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Top 10 Wine Selling Countries

        Lifestyle | Wine Facts

4
United States
Napa Valley, Calif., is a popular wine destination.
Napa Valley, Calif., is a popular wine destination.
Photodisc/Thinkstock

Today, the U.S. produces almost 11 percent of the world's wine, and that number is growing. There are wineries in all 50 U.S. states, and the Napa Valley of California is widely considered one of the most prized vineyard lands on Earth. The bounty from this one region has elevated U.S. wines to world-class status and helped set a standard that other producers measure themselves against.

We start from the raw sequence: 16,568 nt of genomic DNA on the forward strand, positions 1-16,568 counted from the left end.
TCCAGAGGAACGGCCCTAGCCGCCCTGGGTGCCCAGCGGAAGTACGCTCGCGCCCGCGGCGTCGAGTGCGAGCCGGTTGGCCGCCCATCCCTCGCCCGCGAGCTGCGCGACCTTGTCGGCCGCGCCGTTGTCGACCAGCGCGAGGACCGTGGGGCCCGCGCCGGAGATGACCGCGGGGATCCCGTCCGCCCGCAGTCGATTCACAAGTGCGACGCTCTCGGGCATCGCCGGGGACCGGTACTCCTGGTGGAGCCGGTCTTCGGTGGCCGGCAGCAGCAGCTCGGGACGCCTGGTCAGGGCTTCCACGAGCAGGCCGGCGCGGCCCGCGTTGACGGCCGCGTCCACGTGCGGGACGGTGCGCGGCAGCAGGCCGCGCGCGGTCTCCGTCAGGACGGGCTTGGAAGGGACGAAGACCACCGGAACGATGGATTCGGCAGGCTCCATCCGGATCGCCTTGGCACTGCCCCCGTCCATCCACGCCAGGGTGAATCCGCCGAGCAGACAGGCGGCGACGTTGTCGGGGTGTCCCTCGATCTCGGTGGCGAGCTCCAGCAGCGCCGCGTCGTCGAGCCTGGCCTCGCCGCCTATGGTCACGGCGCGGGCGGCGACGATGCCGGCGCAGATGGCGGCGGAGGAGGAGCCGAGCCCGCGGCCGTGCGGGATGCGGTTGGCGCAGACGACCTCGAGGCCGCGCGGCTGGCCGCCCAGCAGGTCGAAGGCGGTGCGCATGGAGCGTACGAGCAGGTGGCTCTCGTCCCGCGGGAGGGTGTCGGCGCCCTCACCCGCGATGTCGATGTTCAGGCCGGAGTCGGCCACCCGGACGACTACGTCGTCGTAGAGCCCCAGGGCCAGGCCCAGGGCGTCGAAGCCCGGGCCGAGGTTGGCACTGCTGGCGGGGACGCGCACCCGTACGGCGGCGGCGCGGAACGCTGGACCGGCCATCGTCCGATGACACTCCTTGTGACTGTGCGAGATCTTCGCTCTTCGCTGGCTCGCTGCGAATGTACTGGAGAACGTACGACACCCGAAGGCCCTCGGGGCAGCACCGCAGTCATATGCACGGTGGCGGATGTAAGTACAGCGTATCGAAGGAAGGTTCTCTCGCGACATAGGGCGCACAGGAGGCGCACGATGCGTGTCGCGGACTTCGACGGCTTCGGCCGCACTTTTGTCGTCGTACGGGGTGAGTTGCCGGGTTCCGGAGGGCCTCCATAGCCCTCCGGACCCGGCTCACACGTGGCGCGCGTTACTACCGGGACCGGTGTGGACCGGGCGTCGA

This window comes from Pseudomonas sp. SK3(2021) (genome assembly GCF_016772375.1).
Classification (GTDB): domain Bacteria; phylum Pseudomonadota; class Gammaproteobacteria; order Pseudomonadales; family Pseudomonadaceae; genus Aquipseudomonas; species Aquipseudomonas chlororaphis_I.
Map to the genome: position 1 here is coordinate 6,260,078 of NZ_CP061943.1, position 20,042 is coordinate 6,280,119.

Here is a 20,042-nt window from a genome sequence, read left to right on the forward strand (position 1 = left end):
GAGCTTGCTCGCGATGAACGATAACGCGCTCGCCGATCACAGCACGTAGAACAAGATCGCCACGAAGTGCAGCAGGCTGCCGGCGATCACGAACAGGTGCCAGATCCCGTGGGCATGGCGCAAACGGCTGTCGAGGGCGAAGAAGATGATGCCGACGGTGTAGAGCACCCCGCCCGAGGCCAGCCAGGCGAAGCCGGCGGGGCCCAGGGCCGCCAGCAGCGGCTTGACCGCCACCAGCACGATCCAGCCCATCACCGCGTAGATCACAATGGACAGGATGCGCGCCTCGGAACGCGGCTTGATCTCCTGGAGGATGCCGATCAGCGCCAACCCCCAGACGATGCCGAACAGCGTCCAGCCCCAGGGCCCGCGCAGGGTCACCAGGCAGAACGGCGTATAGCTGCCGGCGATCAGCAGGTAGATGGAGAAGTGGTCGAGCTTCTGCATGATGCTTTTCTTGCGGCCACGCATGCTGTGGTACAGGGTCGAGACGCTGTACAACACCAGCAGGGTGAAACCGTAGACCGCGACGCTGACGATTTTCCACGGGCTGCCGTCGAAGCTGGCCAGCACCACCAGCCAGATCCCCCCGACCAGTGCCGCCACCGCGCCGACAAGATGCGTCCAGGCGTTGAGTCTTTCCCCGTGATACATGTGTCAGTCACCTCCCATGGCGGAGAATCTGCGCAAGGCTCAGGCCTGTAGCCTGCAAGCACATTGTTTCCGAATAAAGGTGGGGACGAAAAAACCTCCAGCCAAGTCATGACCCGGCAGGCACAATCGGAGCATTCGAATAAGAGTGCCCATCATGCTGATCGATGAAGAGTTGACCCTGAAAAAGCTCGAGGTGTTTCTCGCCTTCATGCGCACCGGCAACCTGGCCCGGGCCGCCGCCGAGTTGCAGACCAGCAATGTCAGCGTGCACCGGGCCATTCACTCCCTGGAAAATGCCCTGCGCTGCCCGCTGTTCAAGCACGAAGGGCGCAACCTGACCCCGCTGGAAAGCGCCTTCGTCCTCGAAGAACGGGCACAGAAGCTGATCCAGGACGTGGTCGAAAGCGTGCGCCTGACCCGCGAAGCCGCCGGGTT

For the major European wine producers, winemaking has been an art handed down from generation to generation for many centuries, but the history of winemaking in the U.S. has been relatively brief, a paltry 300 years or so. It hasn't all been smooth sailing, either. Prohibition, a ban on alcoholic beverages that made it illegal to manufacture or sell wine and spirits between 1919 and 1933, sent the promising U.S. wine industry underground for more than a decade in the 20th century.


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